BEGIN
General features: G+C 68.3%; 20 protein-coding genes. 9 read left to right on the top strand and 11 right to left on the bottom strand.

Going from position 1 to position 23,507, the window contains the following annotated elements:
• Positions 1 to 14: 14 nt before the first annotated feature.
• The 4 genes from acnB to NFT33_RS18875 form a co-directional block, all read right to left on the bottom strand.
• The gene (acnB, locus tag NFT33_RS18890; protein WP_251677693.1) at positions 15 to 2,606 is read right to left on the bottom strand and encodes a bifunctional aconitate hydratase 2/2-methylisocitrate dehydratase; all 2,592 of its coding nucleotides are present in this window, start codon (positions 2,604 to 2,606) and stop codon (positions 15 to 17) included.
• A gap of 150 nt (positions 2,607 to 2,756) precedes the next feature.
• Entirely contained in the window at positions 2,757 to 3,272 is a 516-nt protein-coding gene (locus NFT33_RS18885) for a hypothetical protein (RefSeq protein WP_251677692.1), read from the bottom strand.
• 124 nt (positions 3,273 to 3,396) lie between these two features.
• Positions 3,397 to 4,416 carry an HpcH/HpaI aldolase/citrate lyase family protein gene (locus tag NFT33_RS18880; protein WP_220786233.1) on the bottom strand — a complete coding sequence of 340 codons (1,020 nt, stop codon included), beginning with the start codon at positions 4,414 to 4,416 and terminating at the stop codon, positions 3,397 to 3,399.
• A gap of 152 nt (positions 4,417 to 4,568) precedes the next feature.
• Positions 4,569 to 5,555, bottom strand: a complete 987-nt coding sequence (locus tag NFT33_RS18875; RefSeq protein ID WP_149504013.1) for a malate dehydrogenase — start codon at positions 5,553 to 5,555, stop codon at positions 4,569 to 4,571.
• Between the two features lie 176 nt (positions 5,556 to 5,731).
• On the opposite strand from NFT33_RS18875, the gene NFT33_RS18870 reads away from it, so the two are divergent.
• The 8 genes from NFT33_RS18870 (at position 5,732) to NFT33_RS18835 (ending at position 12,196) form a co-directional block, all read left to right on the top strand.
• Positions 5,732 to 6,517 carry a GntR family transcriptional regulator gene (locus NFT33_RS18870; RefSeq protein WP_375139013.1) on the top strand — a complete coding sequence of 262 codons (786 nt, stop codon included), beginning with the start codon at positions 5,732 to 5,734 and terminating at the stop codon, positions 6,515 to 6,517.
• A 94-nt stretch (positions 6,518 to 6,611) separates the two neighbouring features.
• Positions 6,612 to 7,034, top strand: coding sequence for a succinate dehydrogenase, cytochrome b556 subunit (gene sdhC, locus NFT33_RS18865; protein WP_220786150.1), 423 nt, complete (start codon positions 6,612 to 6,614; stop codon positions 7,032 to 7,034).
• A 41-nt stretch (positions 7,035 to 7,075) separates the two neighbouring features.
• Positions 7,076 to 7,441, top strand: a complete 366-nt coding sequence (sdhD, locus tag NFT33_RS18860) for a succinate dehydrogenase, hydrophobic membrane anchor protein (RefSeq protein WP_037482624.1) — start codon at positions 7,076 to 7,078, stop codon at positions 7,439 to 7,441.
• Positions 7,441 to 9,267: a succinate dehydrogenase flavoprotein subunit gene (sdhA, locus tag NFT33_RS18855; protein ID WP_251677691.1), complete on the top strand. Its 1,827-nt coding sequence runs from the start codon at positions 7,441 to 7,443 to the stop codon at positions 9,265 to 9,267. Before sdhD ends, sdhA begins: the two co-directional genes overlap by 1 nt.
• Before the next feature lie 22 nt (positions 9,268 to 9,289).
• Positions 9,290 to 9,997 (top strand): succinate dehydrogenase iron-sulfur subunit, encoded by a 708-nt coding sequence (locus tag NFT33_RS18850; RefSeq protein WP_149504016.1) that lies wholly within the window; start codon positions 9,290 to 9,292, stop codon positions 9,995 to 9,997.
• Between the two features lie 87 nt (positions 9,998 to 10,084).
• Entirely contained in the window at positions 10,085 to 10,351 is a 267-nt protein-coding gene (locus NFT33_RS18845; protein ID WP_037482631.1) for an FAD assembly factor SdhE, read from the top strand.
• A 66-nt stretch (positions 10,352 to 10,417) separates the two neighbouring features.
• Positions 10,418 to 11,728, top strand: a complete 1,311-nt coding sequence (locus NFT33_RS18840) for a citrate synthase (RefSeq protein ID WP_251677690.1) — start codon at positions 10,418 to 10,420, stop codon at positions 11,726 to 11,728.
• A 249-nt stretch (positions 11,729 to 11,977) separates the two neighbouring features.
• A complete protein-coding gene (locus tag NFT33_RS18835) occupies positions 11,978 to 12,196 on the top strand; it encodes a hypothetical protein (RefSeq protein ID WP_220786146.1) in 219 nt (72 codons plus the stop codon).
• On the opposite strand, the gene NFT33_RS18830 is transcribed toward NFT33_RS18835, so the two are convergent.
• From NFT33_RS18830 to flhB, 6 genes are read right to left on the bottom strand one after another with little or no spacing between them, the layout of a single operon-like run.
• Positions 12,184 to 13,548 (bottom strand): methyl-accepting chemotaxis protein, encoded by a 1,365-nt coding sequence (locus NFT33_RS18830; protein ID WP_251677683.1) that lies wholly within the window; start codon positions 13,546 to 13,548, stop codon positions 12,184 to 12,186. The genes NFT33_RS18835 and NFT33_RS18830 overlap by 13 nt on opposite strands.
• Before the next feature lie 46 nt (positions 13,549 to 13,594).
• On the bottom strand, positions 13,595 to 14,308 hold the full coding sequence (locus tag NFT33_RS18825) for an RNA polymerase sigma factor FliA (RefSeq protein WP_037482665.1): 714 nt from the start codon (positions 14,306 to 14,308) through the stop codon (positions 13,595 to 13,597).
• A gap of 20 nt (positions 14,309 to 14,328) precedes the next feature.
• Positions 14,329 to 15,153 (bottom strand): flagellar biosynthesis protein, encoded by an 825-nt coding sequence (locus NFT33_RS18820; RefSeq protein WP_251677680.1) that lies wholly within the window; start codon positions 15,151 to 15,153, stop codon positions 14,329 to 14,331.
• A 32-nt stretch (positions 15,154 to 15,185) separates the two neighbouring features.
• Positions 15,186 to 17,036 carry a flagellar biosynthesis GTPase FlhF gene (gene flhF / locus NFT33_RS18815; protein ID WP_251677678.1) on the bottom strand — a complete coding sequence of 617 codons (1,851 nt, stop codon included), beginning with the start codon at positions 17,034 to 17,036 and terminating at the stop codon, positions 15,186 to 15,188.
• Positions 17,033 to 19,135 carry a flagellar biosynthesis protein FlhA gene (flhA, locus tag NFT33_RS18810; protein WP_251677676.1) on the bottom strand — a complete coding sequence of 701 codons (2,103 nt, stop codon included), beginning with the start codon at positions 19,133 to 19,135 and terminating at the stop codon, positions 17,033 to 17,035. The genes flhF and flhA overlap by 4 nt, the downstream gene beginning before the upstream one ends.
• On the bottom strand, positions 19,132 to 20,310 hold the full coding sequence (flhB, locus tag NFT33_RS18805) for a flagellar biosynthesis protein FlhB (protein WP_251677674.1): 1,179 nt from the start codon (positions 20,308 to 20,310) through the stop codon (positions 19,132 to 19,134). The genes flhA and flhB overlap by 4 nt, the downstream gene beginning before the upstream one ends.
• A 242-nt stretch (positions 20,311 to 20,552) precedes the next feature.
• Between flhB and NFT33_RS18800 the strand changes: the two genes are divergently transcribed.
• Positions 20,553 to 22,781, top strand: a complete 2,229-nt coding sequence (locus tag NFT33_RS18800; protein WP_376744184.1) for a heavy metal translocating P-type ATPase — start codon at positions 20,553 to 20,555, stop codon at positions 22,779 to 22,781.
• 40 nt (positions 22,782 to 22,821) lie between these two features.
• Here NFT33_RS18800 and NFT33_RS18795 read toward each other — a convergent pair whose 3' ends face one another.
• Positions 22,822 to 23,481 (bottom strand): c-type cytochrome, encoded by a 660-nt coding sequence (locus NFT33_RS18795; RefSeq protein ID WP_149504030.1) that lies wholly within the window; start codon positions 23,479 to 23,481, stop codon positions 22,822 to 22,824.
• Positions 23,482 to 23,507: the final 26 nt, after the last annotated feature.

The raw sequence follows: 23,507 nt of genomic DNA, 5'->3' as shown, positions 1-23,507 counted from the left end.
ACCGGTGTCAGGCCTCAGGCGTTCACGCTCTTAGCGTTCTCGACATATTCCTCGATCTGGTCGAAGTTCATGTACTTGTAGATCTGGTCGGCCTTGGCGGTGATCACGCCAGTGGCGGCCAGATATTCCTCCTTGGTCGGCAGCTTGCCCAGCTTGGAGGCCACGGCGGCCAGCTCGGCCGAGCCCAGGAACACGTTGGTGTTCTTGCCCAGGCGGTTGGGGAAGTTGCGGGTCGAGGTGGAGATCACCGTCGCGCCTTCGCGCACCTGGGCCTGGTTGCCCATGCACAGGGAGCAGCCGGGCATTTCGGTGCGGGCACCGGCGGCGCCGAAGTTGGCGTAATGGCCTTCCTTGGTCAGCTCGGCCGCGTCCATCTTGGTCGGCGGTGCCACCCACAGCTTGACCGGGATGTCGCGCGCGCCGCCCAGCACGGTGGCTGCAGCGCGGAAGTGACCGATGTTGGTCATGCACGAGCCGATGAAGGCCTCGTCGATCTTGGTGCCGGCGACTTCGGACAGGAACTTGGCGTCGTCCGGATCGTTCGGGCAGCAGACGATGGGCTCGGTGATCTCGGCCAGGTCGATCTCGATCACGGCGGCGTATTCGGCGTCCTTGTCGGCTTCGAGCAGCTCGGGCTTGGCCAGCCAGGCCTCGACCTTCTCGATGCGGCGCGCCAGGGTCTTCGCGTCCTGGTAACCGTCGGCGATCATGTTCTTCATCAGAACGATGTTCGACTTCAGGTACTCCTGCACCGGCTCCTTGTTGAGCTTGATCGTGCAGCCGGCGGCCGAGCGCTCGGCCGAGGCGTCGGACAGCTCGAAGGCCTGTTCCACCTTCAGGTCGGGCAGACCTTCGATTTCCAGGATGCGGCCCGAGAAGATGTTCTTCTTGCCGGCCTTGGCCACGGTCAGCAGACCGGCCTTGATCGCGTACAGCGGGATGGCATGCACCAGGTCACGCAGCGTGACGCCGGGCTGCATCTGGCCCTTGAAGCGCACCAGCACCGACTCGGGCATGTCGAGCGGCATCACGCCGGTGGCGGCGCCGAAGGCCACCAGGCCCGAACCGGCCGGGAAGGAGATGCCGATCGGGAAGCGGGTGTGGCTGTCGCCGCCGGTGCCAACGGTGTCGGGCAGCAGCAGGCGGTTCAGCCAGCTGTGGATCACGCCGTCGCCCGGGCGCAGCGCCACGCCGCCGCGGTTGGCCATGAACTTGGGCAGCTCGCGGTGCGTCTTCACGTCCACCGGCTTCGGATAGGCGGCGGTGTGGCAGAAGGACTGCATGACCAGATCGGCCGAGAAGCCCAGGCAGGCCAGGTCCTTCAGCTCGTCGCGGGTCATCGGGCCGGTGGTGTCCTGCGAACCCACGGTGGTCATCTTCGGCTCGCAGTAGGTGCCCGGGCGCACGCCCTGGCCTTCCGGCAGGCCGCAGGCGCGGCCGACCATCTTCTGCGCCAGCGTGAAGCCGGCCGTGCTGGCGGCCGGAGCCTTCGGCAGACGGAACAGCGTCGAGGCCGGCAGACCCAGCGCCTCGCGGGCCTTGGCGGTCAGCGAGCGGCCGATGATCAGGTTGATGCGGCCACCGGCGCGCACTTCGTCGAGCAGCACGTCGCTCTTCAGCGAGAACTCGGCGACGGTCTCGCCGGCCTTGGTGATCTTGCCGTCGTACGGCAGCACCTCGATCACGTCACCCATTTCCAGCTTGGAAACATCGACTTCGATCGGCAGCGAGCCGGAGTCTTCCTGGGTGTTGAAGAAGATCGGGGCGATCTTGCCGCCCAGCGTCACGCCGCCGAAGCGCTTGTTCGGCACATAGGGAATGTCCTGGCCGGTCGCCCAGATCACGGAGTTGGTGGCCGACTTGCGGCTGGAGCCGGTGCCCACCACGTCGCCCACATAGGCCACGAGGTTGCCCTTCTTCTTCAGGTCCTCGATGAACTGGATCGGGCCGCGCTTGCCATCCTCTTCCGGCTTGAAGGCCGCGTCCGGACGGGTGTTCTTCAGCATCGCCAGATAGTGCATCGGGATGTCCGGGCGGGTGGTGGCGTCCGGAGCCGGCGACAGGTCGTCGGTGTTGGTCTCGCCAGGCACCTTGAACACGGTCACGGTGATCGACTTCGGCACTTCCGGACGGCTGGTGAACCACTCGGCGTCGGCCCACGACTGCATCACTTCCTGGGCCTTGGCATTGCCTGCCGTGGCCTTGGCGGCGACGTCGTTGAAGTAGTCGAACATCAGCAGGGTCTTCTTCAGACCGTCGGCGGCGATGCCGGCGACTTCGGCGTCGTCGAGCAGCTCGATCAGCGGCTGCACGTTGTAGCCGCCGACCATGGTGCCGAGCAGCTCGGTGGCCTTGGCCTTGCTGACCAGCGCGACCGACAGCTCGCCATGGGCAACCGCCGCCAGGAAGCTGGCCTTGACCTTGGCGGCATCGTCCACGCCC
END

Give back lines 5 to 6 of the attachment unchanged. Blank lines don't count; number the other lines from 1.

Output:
• The gene (acnB, locus tag NFT33_RS18890; protein WP_251677693.1) at positions 15 to 2,606 is read right to left on the bottom strand and encodes a bifunctional aconitate hydratase 2/2-methylisocitrate dehydratase; all 2,592 of its coding nucleotides are present in this window, start codon (positions 2,604 to 2,606) and stop codon (positions 15 to 17) included.
• A gap of 150 nt (positions 2,607 to 2,756) precedes the next feature.